The creative industry is arguably one of the most valuable sectors for the enrichment of UK culture. In fact, before the COVID-19 pandemic it was one of the fastest-growing sectors in the UK economy. While the nation attempts to recover economically, we’re beginning to see the impacts that the several lockdown periods had on creative industries, as many creative projects had to be postponed or even cancelled.
There are, however, several creative industry corporation tax reliefs available, which are in place so that qualified companies can increase their amount of allowable expenditure. In this week’s Tax Tuesday, we shed light on the eight creative industry tax reliefs that are available for corporation tax in the UK.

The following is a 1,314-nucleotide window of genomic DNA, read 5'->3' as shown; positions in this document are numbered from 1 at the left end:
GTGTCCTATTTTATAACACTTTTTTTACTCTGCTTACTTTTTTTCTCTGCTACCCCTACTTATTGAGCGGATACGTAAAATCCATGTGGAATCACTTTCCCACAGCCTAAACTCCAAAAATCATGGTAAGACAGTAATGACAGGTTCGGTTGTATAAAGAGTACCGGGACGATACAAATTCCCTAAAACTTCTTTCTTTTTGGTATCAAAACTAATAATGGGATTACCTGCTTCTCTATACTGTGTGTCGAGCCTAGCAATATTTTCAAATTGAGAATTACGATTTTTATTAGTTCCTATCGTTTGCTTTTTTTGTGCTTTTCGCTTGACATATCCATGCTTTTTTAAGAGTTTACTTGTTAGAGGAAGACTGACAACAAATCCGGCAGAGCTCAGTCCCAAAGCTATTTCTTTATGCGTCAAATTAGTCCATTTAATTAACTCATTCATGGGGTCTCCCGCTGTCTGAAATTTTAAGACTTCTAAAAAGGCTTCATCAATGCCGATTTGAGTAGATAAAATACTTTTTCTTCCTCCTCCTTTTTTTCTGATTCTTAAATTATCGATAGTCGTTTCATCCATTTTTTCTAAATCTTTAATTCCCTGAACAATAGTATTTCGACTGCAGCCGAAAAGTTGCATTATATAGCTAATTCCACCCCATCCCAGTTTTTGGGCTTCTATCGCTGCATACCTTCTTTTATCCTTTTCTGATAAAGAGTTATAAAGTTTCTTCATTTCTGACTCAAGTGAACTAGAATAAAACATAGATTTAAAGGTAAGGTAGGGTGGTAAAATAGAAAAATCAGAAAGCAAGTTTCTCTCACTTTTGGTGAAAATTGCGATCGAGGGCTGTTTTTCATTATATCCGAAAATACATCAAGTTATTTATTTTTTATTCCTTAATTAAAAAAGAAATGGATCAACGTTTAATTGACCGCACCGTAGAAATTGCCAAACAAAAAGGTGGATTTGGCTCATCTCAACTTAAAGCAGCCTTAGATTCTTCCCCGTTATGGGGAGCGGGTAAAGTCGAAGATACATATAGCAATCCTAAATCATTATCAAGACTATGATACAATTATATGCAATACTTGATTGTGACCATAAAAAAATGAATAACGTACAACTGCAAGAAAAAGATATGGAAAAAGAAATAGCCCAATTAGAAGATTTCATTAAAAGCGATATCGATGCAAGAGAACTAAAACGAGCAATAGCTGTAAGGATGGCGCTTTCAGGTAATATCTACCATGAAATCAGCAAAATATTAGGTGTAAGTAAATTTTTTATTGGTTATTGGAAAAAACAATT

What are the creative industry tax reliefs?
There are eight creative industry Corporation Tax reliefs available, which are in place so that companies who qualify can increase their amount of allowable expenditure. This is done by reducing how much Corporation Tax a company will be required to pay.
To claim one of the creative industry tax reliefs, your company must be:
- liable to Corporation Tax
- involved with decision-making
- directly negotiating, contracting and paying for rights, goods and services
- directly involved in the production and development of one of the following:
○ high-end television
○ children’s television
○ animation television
○ video games
○ theatrical productions